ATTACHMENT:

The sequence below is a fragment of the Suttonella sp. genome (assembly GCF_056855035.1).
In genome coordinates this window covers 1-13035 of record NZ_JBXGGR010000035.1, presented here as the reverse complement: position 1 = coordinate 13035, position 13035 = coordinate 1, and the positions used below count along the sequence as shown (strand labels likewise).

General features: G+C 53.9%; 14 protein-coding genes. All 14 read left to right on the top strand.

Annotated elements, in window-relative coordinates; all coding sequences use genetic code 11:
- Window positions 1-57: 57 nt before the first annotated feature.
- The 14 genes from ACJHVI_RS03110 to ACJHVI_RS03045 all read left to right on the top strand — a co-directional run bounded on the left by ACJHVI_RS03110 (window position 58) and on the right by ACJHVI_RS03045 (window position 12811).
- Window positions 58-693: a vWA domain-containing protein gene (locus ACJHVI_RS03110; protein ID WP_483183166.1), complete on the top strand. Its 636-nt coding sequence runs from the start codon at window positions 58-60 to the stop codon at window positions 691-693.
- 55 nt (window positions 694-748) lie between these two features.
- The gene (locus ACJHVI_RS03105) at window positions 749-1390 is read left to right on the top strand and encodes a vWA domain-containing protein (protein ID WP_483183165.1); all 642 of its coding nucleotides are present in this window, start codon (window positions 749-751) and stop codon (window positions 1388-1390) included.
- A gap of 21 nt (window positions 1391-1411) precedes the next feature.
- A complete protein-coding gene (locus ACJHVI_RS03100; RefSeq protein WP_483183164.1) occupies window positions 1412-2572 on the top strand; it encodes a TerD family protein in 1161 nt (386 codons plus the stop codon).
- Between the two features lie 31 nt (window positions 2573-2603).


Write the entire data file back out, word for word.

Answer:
The sequence below is a fragment of the Suttonella sp. genome (assembly GCF_056855035.1).
In genome coordinates this window covers 1-13035 of record NZ_JBXGGR010000035.1, presented here as the reverse complement: position 1 = coordinate 13035, position 13035 = coordinate 1, and the positions used below count along the sequence as shown (strand labels likewise).

General features: G+C 53.9%; 14 protein-coding genes. All 14 read left to right on the top strand.

Annotated elements, in window-relative coordinates; all coding sequences use genetic code 11:
- Window positions 1-57: 57 nt before the first annotated feature.
- The 14 genes from ACJHVI_RS03110 to ACJHVI_RS03045 all read left to right on the top strand — a co-directional run bounded on the left by ACJHVI_RS03110 (window position 58) and on the right by ACJHVI_RS03045 (window position 12811).
- Window positions 58-693: a vWA domain-containing protein gene (locus ACJHVI_RS03110; protein ID WP_483183166.1), complete on the top strand. Its 636-nt coding sequence runs from the start codon at window positions 58-60 to the stop codon at window positions 691-693.
- 55 nt (window positions 694-748) lie between these two features.
- The gene (locus ACJHVI_RS03105) at window positions 749-1390 is read left to right on the top strand and encodes a vWA domain-containing protein (protein ID WP_483183165.1); all 642 of its coding nucleotides are present in this window, start codon (window positions 749-751) and stop codon (window positions 1388-1390) included.
- A gap of 21 nt (window positions 1391-1411) precedes the next feature.
- A complete protein-coding gene (locus ACJHVI_RS03100; RefSeq protein WP_483183164.1) occupies window positions 1412-2572 on the top strand; it encodes a TerD family protein in 1161 nt (386 codons plus the stop codon).
- Between the two features lie 31 nt (window positions 2573-2603).